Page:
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Of Course Joe Biden Intends to Appoint Republicans to His Cabinet

Last week, progressives were frustrated to learn that Joe Biden is reportedly considering moderate Republicans like John Kasich and Jeff Flake for Cabinet positions. But Biden already agrees with Republicans on key issues such as supporting private healthcare, big business, U.S. imperialism, and the police. 

Olivia Wood

October 26, 2020
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Joe Biden and John Kasich (AP Photo/Patrick Semansky)

Last week, Politico reported that Joe Biden is considering a variety of Republicans for cabinet positions, should he become president. This is not actually unusual; Clinton, Bush, and Obama also appointed cabinet members from the opposing party as a gesture of bipartisan goodwill. Trump is the only president in recent years who has not. However, readers who are surprised or frustrated by Biden’s considerations should not be reassured by the precedent. The fact that this is common illustrates that the depth of difference between the two parties is largely an illusion. When it comes to policies that could substantially improve the lives of working people, both parties are largely in agreement: capital comes first.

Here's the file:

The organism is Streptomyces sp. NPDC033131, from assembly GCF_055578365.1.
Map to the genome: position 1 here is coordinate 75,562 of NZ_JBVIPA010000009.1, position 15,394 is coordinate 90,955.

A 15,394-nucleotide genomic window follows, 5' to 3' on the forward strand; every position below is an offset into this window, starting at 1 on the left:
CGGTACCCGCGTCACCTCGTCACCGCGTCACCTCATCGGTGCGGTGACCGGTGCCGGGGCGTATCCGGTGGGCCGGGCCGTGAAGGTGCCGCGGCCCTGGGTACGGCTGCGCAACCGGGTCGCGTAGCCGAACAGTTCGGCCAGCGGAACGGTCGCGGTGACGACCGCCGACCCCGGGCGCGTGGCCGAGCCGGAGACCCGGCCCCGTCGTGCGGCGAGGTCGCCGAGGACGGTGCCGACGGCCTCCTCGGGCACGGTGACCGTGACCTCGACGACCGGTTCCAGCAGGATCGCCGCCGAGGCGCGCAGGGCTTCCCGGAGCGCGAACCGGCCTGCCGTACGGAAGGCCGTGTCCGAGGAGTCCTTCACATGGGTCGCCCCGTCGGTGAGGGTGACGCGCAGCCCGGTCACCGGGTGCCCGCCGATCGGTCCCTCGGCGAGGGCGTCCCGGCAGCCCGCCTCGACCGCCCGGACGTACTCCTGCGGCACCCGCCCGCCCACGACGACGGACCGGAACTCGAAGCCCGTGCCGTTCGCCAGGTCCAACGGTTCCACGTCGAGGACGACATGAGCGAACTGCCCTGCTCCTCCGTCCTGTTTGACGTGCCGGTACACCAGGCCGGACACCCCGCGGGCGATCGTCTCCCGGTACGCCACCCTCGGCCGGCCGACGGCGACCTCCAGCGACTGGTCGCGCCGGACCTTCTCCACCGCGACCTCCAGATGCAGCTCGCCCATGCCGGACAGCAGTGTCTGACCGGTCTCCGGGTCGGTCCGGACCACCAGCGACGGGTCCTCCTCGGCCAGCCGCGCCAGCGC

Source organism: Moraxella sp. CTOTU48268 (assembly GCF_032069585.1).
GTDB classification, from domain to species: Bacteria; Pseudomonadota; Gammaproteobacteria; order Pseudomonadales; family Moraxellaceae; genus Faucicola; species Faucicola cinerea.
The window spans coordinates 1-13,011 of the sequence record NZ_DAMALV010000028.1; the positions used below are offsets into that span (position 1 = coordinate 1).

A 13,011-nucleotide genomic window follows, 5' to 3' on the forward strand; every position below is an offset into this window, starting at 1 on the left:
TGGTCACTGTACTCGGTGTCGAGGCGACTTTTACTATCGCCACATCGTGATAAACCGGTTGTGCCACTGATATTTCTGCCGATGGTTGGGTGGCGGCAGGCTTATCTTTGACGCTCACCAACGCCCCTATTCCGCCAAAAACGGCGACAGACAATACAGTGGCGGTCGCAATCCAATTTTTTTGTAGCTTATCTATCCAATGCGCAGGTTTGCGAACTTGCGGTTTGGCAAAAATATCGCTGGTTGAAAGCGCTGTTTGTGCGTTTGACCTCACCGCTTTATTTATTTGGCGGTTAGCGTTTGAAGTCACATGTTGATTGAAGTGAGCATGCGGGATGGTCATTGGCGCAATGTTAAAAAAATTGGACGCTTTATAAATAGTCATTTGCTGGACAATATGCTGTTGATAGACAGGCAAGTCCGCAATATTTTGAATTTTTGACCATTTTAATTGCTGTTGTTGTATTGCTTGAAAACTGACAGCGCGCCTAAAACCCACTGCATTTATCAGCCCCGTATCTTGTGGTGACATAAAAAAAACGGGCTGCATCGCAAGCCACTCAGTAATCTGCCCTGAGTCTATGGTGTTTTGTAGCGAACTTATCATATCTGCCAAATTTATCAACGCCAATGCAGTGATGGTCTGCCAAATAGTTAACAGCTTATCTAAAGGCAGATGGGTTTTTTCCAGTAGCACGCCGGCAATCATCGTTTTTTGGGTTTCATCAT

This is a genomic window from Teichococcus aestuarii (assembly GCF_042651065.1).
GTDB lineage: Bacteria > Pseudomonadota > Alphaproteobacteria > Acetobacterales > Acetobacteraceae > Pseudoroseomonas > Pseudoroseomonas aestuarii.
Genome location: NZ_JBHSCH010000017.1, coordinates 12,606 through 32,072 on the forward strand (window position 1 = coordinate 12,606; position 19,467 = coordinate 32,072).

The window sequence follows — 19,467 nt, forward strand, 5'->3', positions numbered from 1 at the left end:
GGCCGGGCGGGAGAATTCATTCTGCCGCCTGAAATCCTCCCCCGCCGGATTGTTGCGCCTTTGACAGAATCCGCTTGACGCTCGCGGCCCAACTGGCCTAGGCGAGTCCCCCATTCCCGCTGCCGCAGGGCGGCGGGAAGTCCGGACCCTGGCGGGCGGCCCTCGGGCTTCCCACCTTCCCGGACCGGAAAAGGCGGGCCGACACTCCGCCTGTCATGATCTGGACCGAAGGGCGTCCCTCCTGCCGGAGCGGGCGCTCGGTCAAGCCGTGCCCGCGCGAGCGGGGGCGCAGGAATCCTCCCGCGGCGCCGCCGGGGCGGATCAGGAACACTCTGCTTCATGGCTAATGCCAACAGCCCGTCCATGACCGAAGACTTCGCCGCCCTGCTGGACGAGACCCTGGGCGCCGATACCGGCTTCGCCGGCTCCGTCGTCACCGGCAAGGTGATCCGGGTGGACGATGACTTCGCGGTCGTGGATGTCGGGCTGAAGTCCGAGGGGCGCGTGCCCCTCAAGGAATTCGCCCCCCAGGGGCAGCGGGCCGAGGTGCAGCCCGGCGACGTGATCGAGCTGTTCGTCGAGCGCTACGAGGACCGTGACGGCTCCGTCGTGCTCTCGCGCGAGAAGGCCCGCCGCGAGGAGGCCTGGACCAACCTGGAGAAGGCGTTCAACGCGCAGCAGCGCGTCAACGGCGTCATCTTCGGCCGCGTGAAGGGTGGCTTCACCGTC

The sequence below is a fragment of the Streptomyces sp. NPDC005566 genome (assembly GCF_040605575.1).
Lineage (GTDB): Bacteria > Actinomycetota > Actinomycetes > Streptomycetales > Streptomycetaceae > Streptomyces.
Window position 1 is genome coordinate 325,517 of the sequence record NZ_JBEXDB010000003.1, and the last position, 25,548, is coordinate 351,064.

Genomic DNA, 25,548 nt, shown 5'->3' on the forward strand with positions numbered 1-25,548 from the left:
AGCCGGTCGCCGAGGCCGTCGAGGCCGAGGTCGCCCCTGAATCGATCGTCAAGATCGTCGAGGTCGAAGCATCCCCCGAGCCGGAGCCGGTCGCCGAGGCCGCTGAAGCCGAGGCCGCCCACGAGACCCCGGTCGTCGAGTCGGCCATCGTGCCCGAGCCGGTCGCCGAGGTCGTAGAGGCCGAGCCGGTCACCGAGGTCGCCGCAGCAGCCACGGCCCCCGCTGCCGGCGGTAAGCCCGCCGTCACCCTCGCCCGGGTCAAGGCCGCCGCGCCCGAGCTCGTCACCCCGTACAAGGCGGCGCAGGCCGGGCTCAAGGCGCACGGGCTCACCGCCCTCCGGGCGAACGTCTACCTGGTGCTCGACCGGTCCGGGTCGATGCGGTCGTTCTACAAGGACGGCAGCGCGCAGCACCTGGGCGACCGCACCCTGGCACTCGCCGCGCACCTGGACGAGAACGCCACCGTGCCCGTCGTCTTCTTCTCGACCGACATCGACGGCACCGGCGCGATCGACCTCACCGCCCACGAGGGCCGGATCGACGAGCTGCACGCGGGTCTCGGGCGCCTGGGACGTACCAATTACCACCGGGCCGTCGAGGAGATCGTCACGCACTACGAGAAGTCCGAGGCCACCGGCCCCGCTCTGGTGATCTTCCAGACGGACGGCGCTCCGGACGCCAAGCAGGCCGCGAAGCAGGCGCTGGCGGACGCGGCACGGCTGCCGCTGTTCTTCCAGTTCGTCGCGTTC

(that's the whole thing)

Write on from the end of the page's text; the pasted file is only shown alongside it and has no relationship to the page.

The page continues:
Certainly, Republicans and Democrats have some policy disagreements. But do those disagreements amount to anything meaningful for most working people in the United States and around the world? Not really. While some media outlets reported that Biden and Trump “diverge[d] sharply” on major issues during their last debate, neither supports defunding the police, both would continue detaining and deporting undocumented immigrants, both support U.S. imperialism and the Israeli oppression of Palestinians, both compete over who would be tougher on China, and both support the private healthcare industry that causes millions of Americans to go into debt.

David Segal, the executive director of Demand Progress, said his primary hope is that Biden “involves people in the Cabinet who push back against corporate power and support a massive economic stimulus and the broad provision of health care. Unfortunately, there are no prominent Republicans I know of who are on board with that agenda.” However, you’d be hard pressed to find many Democrats who meaningfully support that agenda either. In fact, at a town hall hosted by ABC News, Biden emphasized that “there are so many things we [Republicans and Democrats] really do agree on.”